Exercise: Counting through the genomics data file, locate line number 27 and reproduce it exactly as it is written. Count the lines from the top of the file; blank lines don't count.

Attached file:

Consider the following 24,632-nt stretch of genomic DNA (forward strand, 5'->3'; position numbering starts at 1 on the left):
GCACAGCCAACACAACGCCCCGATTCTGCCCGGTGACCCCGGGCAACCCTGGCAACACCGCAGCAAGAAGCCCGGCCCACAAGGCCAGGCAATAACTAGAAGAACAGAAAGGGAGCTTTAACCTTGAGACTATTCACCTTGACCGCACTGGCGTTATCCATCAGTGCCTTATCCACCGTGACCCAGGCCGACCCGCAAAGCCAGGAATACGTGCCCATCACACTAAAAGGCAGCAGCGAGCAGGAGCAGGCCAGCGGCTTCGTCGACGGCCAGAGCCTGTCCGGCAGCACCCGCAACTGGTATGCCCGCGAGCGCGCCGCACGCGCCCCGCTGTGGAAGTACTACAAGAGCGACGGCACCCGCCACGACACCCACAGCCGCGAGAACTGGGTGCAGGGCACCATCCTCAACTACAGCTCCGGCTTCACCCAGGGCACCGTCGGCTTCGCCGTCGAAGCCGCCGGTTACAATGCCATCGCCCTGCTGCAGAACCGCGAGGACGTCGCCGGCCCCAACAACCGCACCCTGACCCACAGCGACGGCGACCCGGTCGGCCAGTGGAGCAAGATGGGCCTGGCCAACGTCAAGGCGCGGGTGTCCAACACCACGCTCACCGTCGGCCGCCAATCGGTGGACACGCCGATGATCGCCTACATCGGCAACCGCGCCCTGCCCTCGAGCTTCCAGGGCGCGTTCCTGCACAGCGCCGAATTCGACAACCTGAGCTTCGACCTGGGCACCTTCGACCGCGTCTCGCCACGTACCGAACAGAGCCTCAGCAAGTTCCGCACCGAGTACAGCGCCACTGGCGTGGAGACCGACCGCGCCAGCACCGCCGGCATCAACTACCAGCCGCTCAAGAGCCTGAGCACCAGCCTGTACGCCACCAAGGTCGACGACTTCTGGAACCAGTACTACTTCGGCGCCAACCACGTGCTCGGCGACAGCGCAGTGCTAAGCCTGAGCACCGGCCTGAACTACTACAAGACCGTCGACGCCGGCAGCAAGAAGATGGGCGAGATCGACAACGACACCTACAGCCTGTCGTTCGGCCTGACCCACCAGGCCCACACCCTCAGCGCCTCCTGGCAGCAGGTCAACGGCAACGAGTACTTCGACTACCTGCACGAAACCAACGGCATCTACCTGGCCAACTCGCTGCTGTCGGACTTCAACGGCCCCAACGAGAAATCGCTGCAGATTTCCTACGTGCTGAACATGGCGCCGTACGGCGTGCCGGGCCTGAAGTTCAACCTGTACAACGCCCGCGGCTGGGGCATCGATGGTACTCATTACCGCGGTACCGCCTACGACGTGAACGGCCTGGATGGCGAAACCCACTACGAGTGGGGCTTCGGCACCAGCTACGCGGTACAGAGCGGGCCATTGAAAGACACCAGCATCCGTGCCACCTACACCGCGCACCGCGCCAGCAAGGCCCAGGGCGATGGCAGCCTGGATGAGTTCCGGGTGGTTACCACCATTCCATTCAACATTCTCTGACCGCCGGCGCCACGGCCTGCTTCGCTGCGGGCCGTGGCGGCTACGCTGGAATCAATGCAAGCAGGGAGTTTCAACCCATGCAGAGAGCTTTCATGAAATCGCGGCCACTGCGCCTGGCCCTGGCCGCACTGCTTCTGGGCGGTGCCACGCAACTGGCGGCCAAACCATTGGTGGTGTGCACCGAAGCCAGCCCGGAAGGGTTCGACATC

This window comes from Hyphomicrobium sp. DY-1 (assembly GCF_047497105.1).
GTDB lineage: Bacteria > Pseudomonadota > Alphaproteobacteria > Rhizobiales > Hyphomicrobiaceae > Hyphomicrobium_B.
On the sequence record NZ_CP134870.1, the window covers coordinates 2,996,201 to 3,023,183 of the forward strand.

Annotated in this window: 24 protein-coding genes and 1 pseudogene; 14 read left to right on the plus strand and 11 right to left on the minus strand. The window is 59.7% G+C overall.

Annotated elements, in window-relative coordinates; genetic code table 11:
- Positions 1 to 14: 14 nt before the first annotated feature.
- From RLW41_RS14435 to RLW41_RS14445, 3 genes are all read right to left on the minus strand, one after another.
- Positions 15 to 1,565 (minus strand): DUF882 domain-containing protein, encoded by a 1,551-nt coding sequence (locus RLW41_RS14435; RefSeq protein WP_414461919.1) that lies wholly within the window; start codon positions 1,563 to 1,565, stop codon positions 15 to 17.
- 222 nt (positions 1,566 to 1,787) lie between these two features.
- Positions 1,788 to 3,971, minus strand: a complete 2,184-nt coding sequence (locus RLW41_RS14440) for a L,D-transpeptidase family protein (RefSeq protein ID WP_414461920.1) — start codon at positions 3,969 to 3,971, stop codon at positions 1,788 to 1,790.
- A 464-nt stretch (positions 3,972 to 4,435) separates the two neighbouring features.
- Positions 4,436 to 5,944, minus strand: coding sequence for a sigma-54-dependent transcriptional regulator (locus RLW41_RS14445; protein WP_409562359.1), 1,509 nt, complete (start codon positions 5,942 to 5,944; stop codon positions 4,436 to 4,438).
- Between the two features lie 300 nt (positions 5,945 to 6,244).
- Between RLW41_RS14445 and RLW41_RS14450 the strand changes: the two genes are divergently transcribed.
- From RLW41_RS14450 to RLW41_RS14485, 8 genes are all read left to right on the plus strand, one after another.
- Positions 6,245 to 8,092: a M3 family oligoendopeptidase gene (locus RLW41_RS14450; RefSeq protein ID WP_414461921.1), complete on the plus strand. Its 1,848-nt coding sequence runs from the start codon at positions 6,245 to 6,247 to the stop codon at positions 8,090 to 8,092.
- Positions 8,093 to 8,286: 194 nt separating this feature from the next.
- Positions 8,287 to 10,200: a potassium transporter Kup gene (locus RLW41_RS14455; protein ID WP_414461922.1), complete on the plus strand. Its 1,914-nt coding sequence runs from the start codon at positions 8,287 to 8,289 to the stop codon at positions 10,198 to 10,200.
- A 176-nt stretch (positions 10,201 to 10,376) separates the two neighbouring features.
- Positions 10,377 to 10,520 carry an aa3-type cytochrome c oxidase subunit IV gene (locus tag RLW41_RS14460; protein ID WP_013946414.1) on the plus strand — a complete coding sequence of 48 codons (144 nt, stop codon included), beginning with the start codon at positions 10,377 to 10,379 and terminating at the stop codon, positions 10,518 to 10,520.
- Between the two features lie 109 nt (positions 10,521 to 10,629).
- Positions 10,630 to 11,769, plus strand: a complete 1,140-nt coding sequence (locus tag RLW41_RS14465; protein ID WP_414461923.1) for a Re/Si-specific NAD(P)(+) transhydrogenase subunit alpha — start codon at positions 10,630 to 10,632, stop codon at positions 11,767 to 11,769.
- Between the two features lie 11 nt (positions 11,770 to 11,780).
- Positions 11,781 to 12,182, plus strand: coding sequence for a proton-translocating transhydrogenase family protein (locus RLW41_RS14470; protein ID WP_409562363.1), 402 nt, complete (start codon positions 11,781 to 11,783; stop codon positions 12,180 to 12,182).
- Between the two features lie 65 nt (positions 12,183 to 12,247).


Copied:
- Between the two features lie 65 nt (positions 12,183 to 12,247).